In a pageant competition for this year’s title of Caribbean Queen, students gathered to express the “Rhythm of Life” at the 33rd annual Caribbean Student Association (CSA) Culture Night.
The theme of this year’s Culture Night was “Rhythm of Life,” featuring Caribbean-influenced food and performances by the Hoop Troop, Chanbara performance group and the Ballroom Dance Association as well as a Caribbean Queen competition. The Sunday pageant included four students representing the Caribbean nations of Jamaica, Trinidad and Tobago, Puerto Rico and Guyana.
The judge panel included Milton Chester, assistant dean of students; Valerie Hampton, chief diversity officer; Rigoberto Andino, a professor from the Latin American and Caribbean area studies department; Craig Broccoli, assistant director of admissions; and Nikita Felix, last year’s Caribbean Queen. Contestants were judged based on their performances, which included a monologue, talent, dance routine and interview.
Lachoy Harris, a sophomore majoring in political science, competed as Miss Jamaica and won the title of Caribbean Queen.
Harris performed a song by Jason Mraz and spoke about national unity in Jamaica.
According to Hampton, the factors that judges considered included poise, content of the participants’ answers, ability to convey thoughts and ideas and clarity of presentation and talent.
“It was evident from the performances that the ladies put in creativity, time and discipline into their presentations,” Hampton said. “The judging was very close as each contestant did an excellent job of conveying information about their respective islands’ history, cultural mores and music. The event was definitely a success, as any opportunity to learn about another country’s history and cultural broadens knowledge and acceptance.”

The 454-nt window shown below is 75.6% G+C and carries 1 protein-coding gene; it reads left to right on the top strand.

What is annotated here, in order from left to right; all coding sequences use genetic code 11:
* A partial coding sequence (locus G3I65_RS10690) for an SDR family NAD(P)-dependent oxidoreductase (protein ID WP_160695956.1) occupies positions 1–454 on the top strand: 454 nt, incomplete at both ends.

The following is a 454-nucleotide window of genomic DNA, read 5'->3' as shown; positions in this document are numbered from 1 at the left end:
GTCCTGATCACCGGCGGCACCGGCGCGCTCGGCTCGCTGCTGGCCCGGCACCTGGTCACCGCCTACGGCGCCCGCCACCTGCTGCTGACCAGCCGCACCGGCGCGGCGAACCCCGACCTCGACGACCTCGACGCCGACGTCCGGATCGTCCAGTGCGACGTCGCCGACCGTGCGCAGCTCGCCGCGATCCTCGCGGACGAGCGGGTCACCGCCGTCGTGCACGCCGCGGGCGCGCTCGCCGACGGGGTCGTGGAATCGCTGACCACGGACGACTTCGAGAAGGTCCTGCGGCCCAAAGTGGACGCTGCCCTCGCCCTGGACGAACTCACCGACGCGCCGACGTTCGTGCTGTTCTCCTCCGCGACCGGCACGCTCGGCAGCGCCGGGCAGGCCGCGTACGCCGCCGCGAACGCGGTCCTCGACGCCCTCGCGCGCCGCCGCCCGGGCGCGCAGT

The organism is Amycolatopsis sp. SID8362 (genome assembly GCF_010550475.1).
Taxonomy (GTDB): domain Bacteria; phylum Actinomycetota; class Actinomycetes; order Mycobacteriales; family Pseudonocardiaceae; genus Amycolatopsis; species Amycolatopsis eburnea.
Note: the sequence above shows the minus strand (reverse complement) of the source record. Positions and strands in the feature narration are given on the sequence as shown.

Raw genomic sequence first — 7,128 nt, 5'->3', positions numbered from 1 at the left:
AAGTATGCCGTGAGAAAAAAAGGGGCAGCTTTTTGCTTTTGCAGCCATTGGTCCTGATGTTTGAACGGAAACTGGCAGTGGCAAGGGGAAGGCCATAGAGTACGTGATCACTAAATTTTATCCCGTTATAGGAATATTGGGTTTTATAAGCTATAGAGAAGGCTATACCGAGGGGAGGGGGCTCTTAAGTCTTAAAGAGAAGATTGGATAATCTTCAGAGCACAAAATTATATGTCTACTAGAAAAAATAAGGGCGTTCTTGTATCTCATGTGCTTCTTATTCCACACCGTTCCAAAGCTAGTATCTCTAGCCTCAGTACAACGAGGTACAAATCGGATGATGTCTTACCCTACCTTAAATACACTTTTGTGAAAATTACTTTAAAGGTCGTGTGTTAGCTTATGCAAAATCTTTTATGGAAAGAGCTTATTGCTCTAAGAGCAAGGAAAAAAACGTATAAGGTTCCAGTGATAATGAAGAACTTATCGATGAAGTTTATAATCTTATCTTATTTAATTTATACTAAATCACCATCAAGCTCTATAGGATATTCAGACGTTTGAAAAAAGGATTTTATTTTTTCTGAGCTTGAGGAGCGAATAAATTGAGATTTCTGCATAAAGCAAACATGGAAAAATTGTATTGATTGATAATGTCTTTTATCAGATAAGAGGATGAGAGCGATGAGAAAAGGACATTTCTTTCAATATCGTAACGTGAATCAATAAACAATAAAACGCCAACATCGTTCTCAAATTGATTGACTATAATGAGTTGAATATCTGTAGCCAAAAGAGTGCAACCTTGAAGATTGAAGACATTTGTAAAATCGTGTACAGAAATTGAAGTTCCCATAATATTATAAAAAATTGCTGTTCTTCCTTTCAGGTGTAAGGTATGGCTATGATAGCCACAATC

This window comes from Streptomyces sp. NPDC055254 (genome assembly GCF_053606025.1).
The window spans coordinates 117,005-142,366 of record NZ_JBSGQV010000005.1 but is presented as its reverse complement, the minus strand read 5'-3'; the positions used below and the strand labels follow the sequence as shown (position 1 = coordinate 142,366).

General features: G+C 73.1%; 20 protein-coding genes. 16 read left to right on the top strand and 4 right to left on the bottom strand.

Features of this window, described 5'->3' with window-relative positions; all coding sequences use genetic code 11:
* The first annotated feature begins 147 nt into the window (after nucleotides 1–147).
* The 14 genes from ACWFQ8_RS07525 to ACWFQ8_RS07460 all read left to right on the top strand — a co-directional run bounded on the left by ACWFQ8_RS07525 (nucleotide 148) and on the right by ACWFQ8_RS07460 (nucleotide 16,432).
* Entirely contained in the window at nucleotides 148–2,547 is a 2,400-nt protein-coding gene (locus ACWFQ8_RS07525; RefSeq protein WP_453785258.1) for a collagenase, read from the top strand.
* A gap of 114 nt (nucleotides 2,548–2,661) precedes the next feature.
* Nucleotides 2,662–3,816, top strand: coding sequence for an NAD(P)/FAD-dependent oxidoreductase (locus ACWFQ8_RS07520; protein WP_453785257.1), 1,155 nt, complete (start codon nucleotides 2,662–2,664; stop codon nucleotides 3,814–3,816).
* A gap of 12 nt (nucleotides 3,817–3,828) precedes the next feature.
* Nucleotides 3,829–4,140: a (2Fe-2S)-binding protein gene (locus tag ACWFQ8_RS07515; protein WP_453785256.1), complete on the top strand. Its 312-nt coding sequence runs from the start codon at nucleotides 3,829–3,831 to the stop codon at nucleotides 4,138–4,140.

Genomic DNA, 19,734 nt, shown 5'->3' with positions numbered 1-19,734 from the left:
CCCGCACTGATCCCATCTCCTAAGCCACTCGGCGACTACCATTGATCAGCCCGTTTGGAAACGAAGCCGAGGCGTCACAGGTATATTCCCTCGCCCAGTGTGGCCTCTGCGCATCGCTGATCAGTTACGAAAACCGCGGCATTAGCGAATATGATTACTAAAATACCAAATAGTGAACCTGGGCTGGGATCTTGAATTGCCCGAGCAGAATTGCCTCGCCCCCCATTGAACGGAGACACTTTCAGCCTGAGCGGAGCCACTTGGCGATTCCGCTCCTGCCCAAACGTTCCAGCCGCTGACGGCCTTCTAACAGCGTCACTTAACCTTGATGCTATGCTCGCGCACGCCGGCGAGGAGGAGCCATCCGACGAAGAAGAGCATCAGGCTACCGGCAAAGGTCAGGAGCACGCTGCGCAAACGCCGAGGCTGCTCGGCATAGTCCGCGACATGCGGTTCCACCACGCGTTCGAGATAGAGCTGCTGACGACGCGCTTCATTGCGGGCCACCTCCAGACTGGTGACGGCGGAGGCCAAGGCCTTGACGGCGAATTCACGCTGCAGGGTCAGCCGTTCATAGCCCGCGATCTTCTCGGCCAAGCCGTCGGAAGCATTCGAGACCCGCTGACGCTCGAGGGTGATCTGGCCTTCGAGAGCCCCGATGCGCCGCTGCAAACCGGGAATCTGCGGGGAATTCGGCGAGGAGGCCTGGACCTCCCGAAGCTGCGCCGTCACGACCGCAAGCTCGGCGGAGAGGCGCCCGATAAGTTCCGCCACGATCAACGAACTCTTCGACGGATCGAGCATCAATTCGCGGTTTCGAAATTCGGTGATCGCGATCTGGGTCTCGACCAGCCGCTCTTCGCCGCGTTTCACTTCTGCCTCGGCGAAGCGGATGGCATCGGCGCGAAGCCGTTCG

Alicia Johnson, the president of the CSA, said she thought that Harris embodied all of these qualities.
“The judges were pleased with every contestant,” said Johnson, a senior triple-majoring in philosophy, politics and law, Latin American and Caribbean area studies and sociology. “Miss Jamaica set herself apart because she was the most insightful and captivating.”
According to Dajion Grant, the vice president of the CSA and a senior majoring in chemistry, Culture Night is the CSA’s biggest event of the spring semester. Grant emphasized the educational aspect of the event and said she hoped to spread awareness of the Caribbean rhythm of life.
“Music is a big part of the Caribbean. A lot of times when you say, ‘Oh, I’m from the Caribbean,’ they automatically think about the certain kinds of music, the party scene, dancing, everything like that. So we just wanted to educate more about it,” Grant said.
Though the event drew a crowd of 150 attendees, Johnson said she would have liked to see a larger audience.
“If there was anything we could have done differently, I wish we could have promoted more to have a better turnout of new faces,” Johnson said.
Johnson said she hopes that events like Culture Night will encourage more students to explore other cultures on campus.
“I feel that diversity on campus could drastically improve,” Johnson said. “Everyone talks about diversity, but not a lot of people are willing to support events that they wouldn’t normally go to and learn something new.”
Despite the smaller crowd, the 33rd CSA Culture Night raised approximately $500 for a philanthropy program in the island of Grenada.
“This is our annual banquet, but it’s more of an educational pageant,” Johnson said. “The main goal is to spread awareness of political issues in the Caribbean and what’s going on there.”
Irina Frampolsky, a sophomore majoring in psychology, also said that it is important to recognize diversity at BU.
“It’s important to showcase the talents from different countries and to show their presence and culture on campus,” Frampolsky said. “We are a pretty diverse campus, and it’s times like these that show everyone that.”
Amber Vargas, an undeclared freshman, said that the cultures represented spoke to the wider diversity on campus.
“Only four cultures are being acknowledged, yet there are so many people from different backgrounds here,” Vargas said. “It’s important because it’s bringing people together and making them aware of other people’s cultures.”